The Menopause Manifesto: Dismantling Stubborn Myths

The Menopause Manifesto: Dismantling Stubborn Myths

UPDATE DAY

Benevolent, committed, well-researched and presented in a clear and methodical way, the new book by the famous American gynecologist-obstetrician Jen Gunter, The Manifesto of Menopause< /em>, is a must for dismantling the stubborn myths that persist about an inevitable passage in the lives of women. She lifts the veil on everything related to perimenopause, from hot flashes to hormonal treatments, including sleep and eating disorders, mood swings and libido. 

Dr. Jen Gunter's book with a feminist approach is truly topical. When it was released in English in 2021, it made it to the New York Times charts.in the USA. In English Canada, it sold 20,000 copies in two months. This shows how much women seek relevant information on this subject!

The Menopause Manifesto presents menopause as a change in women's lives, and not a fatality. The specialist explains in detail what menopause is, and why understanding your body is a feminist approach, and reminds us that it is a sign of strength, not weakness.

She explains in detail what changes: the effects on energy levels, vasomotor symptoms (hot flashes), great menstrual chaos, bone health, cognitive fog, fatigue, sleep disturbances. She goes around the treatments and separates the reality from the marketing side of hormone treatment.

In her book, Dr. Jen Gunter describes all the changes that occur: they are not necessarily pleasant and vary for every woman. And it's not something imaginary: it's physical.

“Having periods at any time, which are very heavy and dirty your clothes, is quite disturbing, isn't it! Most women are very annoyed by this,” she said in an interview.

So there is the issue of menstrual irregularity. But still? 

“Some people describe brain fog): they forget things, walk into a room and wonder what they are doing there… This is a common and disturbing experience. But the good news is that it is temporary. The brain repairs itself.”

A taboo subject?

“Menopause is one of those things about which the more you know, the better it's happening,” she says. 

Does she feel that menopause is still a taboo subject? 

“There's a lot of ageism, isn't there? It makes women feel like they don't belong, they don't help. But more people are talking about menopause. This is a good thing. But it also means that some people are trying to make money.”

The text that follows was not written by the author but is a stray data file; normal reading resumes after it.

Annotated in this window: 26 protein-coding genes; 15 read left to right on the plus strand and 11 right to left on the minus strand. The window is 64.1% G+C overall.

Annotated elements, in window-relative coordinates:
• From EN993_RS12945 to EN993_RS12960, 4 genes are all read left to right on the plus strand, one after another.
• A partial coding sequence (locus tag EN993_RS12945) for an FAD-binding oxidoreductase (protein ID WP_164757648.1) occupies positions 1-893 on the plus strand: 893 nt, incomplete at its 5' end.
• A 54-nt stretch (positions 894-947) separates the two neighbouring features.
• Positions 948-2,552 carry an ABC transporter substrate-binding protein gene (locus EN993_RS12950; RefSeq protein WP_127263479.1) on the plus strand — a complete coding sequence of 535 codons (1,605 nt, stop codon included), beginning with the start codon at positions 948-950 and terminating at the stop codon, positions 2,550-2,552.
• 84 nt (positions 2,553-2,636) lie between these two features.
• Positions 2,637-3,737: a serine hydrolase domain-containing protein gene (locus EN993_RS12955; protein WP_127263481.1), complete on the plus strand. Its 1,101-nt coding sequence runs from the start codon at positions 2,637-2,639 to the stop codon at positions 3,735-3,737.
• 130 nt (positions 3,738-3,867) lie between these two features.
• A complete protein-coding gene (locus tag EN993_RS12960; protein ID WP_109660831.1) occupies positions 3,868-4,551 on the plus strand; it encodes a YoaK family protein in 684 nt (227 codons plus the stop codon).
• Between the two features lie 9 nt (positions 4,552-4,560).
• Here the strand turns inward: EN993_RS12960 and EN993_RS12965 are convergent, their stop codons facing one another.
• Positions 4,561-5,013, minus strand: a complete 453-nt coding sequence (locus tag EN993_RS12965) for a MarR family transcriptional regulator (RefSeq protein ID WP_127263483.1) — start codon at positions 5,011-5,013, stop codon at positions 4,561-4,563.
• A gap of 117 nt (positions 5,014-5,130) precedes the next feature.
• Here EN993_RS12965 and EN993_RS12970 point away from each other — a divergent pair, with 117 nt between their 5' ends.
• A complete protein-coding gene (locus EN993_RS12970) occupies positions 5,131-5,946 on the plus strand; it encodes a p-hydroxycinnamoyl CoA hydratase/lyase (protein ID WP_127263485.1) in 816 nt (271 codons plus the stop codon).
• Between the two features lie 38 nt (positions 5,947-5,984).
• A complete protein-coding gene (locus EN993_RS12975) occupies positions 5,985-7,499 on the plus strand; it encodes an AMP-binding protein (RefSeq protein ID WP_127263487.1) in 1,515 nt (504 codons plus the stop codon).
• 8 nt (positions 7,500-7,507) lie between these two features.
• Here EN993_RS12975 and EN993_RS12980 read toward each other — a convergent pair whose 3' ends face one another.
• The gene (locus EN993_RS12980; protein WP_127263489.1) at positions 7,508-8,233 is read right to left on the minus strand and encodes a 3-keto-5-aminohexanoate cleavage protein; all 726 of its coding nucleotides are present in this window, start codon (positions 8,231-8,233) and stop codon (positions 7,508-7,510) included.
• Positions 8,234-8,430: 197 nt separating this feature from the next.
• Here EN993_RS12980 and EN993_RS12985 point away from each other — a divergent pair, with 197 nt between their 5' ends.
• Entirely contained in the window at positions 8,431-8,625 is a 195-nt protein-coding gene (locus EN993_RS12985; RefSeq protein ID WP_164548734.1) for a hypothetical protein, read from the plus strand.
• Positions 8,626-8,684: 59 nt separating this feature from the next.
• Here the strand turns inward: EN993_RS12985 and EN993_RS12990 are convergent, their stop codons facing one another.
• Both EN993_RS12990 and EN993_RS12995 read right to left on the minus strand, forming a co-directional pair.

“A lot of people talking about menopause on social media are trying to sell their supplements, their diets, all kinds of things that could possibly help you”, she warns. 

But why not go to the doctor's office before swallowing anything? 

“There is a mistaken concept that what is natural is safe. A lot of people believe that.”

Being ashamed

In her book, the specialist talks about meno shaming – a kind aura of shame surrounding menopause and female aging. 

“Society treats postmenopausal women like second-class citizens. If you want to buy clothes, for example, and there is no one who looks like you on the side of the models.

“There is this. But there is also the fact that there are a lot of false messages circulating. Because of our aging society, people are offering 'fountain of youth' style products… Of course, people can be very vulnerable.”

♦ La D< strong>re Jen Gunter is an obstetrician-gynecologist specializing in the treatment of pain.

♦ She fights fiercely against scientific misinformation and dedicates her professional life to women's health, with a mission to build a better medical Internet.

♦ The Menopause Manifesto, her third book, was released in English in 2021 and topped the New York Times charts >.

EXTRACT

I remember asking a charming young woman for a tampon one evening in a bar so that, as I approached fifty, I had my period at a time when I was not expecting it. She gave me a “regular” size one and I almost burst out laughing as I thought it was tiny for my massive mature woman periods. But at the same time, it made me happy; it's as if someone had told me: “You don't look your age”. I was 47 years old, and I had reached “a great plus or nothing”. I even took the opportunity to explain the heavy periods of the end of quarantine to this young woman and her friends, who looked at me with a horrified look.